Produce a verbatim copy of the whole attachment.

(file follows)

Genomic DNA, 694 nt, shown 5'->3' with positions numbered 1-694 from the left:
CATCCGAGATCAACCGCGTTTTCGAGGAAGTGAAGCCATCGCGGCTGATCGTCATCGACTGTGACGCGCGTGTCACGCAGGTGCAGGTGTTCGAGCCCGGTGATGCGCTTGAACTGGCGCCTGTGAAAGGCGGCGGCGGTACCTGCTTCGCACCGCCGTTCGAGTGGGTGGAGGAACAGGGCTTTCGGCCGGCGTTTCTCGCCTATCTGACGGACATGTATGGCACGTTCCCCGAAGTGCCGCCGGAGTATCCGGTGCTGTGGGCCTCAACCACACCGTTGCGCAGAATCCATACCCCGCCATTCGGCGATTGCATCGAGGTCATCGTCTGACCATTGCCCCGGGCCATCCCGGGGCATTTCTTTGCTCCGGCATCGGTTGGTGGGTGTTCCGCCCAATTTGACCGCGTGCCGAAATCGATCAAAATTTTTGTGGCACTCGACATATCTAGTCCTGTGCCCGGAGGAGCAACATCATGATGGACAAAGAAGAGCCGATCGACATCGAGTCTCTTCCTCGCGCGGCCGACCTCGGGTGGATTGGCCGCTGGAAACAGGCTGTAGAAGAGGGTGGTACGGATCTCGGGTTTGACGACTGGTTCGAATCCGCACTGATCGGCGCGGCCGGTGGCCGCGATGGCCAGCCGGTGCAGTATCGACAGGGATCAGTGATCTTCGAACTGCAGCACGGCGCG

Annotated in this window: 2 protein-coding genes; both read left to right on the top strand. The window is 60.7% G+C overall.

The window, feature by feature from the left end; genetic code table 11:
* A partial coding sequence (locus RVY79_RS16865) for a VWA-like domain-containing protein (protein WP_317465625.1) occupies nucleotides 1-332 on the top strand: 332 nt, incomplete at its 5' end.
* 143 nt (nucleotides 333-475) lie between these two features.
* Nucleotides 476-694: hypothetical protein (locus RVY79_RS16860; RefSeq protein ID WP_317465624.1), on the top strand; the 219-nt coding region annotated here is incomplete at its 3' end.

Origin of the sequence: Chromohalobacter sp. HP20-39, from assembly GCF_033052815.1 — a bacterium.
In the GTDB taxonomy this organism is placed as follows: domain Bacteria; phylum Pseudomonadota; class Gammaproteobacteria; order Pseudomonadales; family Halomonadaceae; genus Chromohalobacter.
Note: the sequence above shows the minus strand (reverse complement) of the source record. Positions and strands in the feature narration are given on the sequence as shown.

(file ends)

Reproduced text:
Genomic DNA, 694 nt, shown 5'->3' with positions numbered 1-694 from the left:
CATCCGAGATCAACCGCGTTTTCGAGGAAGTGAAGCCATCGCGGCTGATCGTCATCGACTGTGACGCGCGTGTCACGCAGGTGCAGGTGTTCGAGCCCGGTGATGCGCTTGAACTGGCGCCTGTGAAAGGCGGCGGCGGTACCTGCTTCGCACCGCCGTTCGAGTGGGTGGAGGAACAGGGCTTTCGGCCGGCGTTTCTCGCCTATCTGACGGACATGTATGGCACGTTCCCCGAAGTGCCGCCGGAGTATCCGGTGCTGTGGGCCTCAACCACACCGTTGCGCAGAATCCATACCCCGCCATTCGGCGATTGCATCGAGGTCATCGTCTGACCATTGCCCCGGGCCATCCCGGGGCATTTCTTTGCTCCGGCATCGGTTGGTGGGTGTTCCGCCCAATTTGACCGCGTGCCGAAATCGATCAAAATTTTTGTGGCACTCGACATATCTAGTCCTGTGCCCGGAGGAGCAACATCATGATGGACAAAGAAGAGCCGATCGACATCGAGTCTCTTCCTCGCGCGGCCGACCTCGGGTGGATTGGCCGCTGGAAACAGGCTGTAGAAGAGGGTGGTACGGATCTCGGGTTTGACGACTGGTTCGAATCCGCACTGATCGGCGCGGCCGGTGGCCGCGATGGCCAGCCGGTGCAGTATCGACAGGGATCAGTGATCTTCGAACTGCAGCACGGCGCG

Annotated in this window: 2 protein-coding genes; both read left to right on the top strand. The window is 60.7% G+C overall.

The window, feature by feature from the left end; genetic code table 11:
* A partial coding sequence (locus RVY79_RS16865) for a VWA-like domain-containing protein (protein WP_317465625.1) occupies nucleotides 1-332 on the top strand: 332 nt, incomplete at its 5' end.
* 143 nt (nucleotides 333-475) lie between these two features.
* Nucleotides 476-694: hypothetical protein (locus RVY79_RS16860; RefSeq protein ID WP_317465624.1), on the top strand; the 219-nt coding region annotated here is incomplete at its 3' end.

Origin of the sequence: Chromohalobacter sp. HP20-39, from assembly GCF_033052815.1 — a bacterium.
In the GTDB taxonomy this organism is placed as follows: domain Bacteria; phylum Pseudomonadota; class Gammaproteobacteria; order Pseudomonadales; family Halomonadaceae; genus Chromohalobacter.
Note: the sequence above shows the minus strand (reverse complement) of the source record. Positions and strands in the feature narration are given on the sequence as shown.